Wednesday, November 25, 2009

In the Back Yard, Surrounded by her Laundry

the denim shirt hangs to her knees,

she belts it or wears it open over
a pink dress, the hem scalloped,

the ric-rac abundant and torn --
he stood too close, always, sucking

the oxygen away from her face

it's too early yet for gloves
her woman's hands in water,

sometimes she's washing
something, sometimes
she's washing something off

abandoned pit bulls clamber
into the back yard, surrounded
by her laundry

Wear your coat
(Please don't forget your coat)

she sets the cups on top
of each other, the rims still wet,
her hands cold as earth

Sunday, November 15, 2009

A Large Stable of Horses

I can't stop writing without my arm on fire
and then milk. I must be a reincarnation of St. Sophia,
or was that blood and milk.

Her teeth sharp, black, each morning she hands me
my peppermint latte at Dunkin Donuts. In another life,
she was Kali and I, the daughter she killed for singing or weeping.

You send me a postcard of Paris, although you've never
been there and you live in New Jersey. You are probably
a series of polka dots, or that advertisement about condoms in Spanish.

She thinks we are friends on Facebook, but I don't
remember borrowing her pink shoes. She must
be a reincarnated mouse, or some kind of grey machinery.

They whine that the day is too long and the sunset
too orange and short. They are buried Maine Coon cats,
resurrected for my New Year's party or the day after.

We never go in that room any more. We are fleas
without wings, or the lock frightens us -- size
of a baby's head, horrible key-hole and frown.


The Upstairs Neighbor

On a good day, your sweater reeks
of poppies, tree roots and sunburn.

You promise to send me a postcard
from Paris in the springtime, although

you're too old to fly to France and you
live in a four-story walk-up in Jersey City.

In the morning, your teeth sharp and black,
you hand me my peppermint latte from Dunkin

Donuts. In another life, you were Kali
and I, the daughter you smashed for singing

or weeping. I can't stop writing on my arm
about fire and milk. I dream I'm the reincarnation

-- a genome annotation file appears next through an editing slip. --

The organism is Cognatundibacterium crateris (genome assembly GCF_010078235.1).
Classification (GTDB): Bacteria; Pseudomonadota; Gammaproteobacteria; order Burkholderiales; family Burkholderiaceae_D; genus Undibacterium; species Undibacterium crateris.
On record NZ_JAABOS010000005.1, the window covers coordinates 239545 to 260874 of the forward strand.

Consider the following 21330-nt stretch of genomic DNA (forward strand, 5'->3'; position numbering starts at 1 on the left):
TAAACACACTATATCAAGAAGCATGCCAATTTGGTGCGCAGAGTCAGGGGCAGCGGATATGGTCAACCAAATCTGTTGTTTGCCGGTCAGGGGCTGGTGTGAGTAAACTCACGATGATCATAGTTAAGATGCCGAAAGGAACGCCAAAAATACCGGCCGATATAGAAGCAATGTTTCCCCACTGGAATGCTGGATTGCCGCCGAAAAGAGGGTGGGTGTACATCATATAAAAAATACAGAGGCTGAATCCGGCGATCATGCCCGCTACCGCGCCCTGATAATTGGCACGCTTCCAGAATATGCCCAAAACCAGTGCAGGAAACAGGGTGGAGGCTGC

of St. Sophia while you pretend to run a cosmetics
business from your cellar, and bury the bodies after

hours in the park. We can never go into the room
where we first met. We are tiny, tiny fleas

without wings, and the lock frightens us -- size
of a baby's head, frown and horrible key-hole.

Thursday, November 12, 2009

But I am Working on my Recovery

you tell me you're raising your fee
you tell me to stop glaring
at the other patients in your waiting room
you tell me you're just concerned
about everyone's emotional safety

you tell me this is good for me
as you leave bruises along my jaw,
your grip just a little too tight

you tell me I must separate from my mother
you tell me none of those memories are real
you tell me you won't renew my prescription for xanax

Everyone gets off just a little
on being abused,
you tell me
as you push down on the top
of my head, something I'm getting used to

Tuesday, November 03, 2009

The Unborn

Tentative, mucky,
very wet, very red,
their fingers

grab our dangling
earrings in our
dreams of drowning.

like distant wars,
like distant animal

ambulances, they paw
through our sock drawers,
our stacks of photographs.

Sticky, miniature-thumbed,
reeking of rose talc
and rancid butter,

they stain our bed posts,
our sheets, our rearview
mirrors. They murmur,

murmur in the corner,
mouthing button bits,
vanishing in vacuum

hoses, in the light
of bright lamps; we shove
them under flower

pots, under swing sets,
under stacks of news-
papers three-months old,

but they return
to breathe their sharp,
unripe breaths,

clutch their half-made
fists, inside our
closing throats.